The 2016 Cisco Live convention has just wrapped up, and I felt I should write a post-convention article as my own cathartic way of sending it out with a bow on top. It’s taken me a few days to gather my thoughts this time, as the convention was held in Las Vegas. While the adage that what happens in Vegas stays in Vegas may or may not be true, the hangovers and weariness certainly follow you home, and certainly slow down the writing.
This year, the conference was held inside the Mandalay Bay Convention Center, and though the convention center is huge, we managed to fill it. In fact, as is the way every year, there are increasing numbers of people attending, with this year hitting around the 30,000 mark. Believe me, you could feel the crush of people. Walking in and out of keynotes, heading to lunch, and a few other times, it seemed like 5pm on the freeways in Los Angeles—as in, can’t get there from here. The staff at Cisco, and the staff at Mandalay Bay are very professional, so while the numbers of people may have been prohibitive at first blush, everything worked well, and we all were able to get where we were going, eventually. I do wonder what the average partygoer in Vegas thought being constantly surrounded by massive amounts of people wearing badges with varying levels of flair—most likely very bemused.
On another note, I have to say that the check-in process this year was by far the best I have experienced at any convention I have been to. While my case is no doubt an anomaly due to checking in at an odd time, I was very happy that the entire process took less than 5 minutes. Because Cisco moved to a pre-registration setup, where you checked in ahead of time and received a QR code, the process was significantly sped up. I walked up to the front, they scanned the code from my email, verified identity, and handed me my badge. Everyone I spoke to during the week had a similar experience, and agreed that registration this year was stellar.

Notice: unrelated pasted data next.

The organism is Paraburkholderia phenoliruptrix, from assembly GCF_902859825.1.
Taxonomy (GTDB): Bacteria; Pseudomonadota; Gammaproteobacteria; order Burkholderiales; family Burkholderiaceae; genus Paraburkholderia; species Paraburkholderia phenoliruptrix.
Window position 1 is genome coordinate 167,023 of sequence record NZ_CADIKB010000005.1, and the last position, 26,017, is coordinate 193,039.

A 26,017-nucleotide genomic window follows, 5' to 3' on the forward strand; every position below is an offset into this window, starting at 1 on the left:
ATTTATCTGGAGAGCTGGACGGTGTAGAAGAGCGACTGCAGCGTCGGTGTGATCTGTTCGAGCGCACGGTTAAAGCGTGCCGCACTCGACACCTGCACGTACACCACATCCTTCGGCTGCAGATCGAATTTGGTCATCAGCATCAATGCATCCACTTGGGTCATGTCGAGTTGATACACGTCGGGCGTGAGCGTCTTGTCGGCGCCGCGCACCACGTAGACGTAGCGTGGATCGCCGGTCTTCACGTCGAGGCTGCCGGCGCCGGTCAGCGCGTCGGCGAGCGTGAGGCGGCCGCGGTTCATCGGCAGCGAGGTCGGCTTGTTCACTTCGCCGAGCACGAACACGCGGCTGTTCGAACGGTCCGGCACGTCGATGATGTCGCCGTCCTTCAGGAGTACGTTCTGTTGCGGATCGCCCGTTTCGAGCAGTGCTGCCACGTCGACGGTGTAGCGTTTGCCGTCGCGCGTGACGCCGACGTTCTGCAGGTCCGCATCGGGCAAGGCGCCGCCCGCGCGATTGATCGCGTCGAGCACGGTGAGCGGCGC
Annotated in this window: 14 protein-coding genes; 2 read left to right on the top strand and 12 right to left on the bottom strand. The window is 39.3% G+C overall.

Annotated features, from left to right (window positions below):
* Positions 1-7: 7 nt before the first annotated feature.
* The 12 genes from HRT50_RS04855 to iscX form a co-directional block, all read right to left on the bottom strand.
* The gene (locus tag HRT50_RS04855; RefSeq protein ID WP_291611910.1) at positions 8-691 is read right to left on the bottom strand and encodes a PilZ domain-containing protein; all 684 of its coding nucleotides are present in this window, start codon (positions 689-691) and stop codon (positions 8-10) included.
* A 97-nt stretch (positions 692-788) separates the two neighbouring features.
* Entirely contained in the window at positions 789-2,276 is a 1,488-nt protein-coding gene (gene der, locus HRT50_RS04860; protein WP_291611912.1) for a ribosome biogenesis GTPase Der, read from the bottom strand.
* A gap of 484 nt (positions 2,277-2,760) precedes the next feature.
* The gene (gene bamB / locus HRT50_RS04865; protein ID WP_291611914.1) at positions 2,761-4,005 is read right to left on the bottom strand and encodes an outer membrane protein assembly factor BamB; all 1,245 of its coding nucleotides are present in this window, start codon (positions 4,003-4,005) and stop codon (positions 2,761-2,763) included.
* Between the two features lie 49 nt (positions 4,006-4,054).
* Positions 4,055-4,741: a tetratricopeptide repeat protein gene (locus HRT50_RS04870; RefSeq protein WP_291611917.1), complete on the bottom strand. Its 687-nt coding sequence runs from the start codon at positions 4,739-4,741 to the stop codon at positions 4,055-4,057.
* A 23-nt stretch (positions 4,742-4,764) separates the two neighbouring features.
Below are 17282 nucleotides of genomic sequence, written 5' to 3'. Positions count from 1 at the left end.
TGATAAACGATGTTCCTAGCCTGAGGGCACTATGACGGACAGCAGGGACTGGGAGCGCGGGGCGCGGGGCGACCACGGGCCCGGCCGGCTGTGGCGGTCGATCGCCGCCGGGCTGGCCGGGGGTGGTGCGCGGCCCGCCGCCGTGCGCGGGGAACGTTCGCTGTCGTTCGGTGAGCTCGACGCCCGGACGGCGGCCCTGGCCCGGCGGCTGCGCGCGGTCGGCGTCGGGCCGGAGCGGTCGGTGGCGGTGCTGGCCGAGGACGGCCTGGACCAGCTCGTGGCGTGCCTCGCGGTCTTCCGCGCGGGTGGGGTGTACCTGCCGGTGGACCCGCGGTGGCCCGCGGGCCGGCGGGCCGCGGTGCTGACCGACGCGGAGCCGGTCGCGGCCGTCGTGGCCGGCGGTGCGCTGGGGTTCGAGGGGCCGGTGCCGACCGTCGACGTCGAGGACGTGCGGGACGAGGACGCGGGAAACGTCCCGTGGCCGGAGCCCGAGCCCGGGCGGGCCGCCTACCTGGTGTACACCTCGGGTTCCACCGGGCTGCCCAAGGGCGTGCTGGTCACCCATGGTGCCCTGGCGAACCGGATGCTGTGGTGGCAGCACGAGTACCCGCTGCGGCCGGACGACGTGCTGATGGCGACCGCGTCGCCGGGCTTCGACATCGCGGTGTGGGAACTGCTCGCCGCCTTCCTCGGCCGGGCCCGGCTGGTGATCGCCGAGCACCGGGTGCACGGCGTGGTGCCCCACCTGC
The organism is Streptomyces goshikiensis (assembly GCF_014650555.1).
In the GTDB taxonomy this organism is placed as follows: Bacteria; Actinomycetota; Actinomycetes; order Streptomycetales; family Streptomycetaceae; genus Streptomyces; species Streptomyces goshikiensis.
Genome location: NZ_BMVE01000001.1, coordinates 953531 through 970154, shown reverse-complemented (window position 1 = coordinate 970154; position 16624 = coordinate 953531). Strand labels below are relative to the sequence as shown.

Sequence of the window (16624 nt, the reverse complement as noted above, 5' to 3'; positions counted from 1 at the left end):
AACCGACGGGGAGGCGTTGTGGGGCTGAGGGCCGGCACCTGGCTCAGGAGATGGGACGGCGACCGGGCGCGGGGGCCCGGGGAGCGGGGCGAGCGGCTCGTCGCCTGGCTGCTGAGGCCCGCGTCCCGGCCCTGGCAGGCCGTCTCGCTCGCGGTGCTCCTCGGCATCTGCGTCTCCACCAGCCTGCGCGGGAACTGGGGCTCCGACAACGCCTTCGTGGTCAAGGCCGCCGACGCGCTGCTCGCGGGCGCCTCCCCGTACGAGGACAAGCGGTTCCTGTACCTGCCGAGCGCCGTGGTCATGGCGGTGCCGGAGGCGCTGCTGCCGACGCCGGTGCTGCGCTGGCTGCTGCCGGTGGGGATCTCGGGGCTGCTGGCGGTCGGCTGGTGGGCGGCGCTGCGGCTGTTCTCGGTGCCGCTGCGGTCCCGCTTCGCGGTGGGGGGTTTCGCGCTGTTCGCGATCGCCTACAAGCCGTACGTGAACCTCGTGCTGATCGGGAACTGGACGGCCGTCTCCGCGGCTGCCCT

I cannot comment on any of the sessions directly, as I did not attend any, though anecdotally I heard that they were as impressive and insightful as always. I came on a social pass this year, primarily because I had so many commitments that I knew I would likely not have time for any sessions. Cisco brings out their best speakers, subject matter experts, and customers every year, and this year was no different. There were many panels on a range of subjects, short two-hour sessions focusing on a given technology or product, and half or full day “techtorials” where a very granular, largely hands-on, subject was explored.
This year also saw the return of the very popular “hackathon,” which draws teams of programmers into the convention early—it begins on Saturday—for a 24-hour contest of coding chops. The contestants are given a subject (this year it was on preventing the declining bee population,) and told to contribute their best solution to the problem. The winners receive a monetary prize, and their solution is displayed for attendees to view. This event continues to grow, and with the movement of software coding into the realm of network engineering, I am confident it will grow even bigger next year.
There are always a lot of ancillary events at the conference, and as a Tech Field Day delegate, I am privileged to have been involved with the Tech Field Day Extra events this year. This is always a great place to see newly announced and emerging technologies, ask a lot of questions, and report back out to the community at large. It is something I am always grateful to be a part of, and it provides a valuable service to both the presenters and the viewers of the live stream or recorded videos. This year we heard from Opengear, Glue Networks, Veeam, and Cisco. I will be writing more on that later, so stay tuned for a series of articles recapping those presentations.
All in all, there are too many things that go on during the week for me to adequately describe in one blog post. I see great friends I only see once or twice a year, I met new friends, and I even sat in on a couple of live podcasts—one in which I was made to participate. There were many, many late nights, along with the predictable slow mornings, but it is always worth it nevertheless. Cisco Live is a conference I haven’t missed in seven plus years, and one I will not miss at any point in the future. If you attended this year, you know what I mean, and if you did not attend, make it a point to do so next year. You will not be disappointed. Just to make it easy, here’s the upcoming schedule:
- Las Vegas, June 26 — 29, 2017
- Orlando, June 10 — 14, 2018
- San Diego, June 9 — 13, 2019
- Las Vegas, May 31 — June 4, 2020
- Las Vegas, June 6 — 10, 2021
- Orlando, June 12 — 16, 2022
Also, check out a friend of mine’s blog on this year’s event, complete with pictures. She did what I failed to do this year, which is to capture many pictures of the event.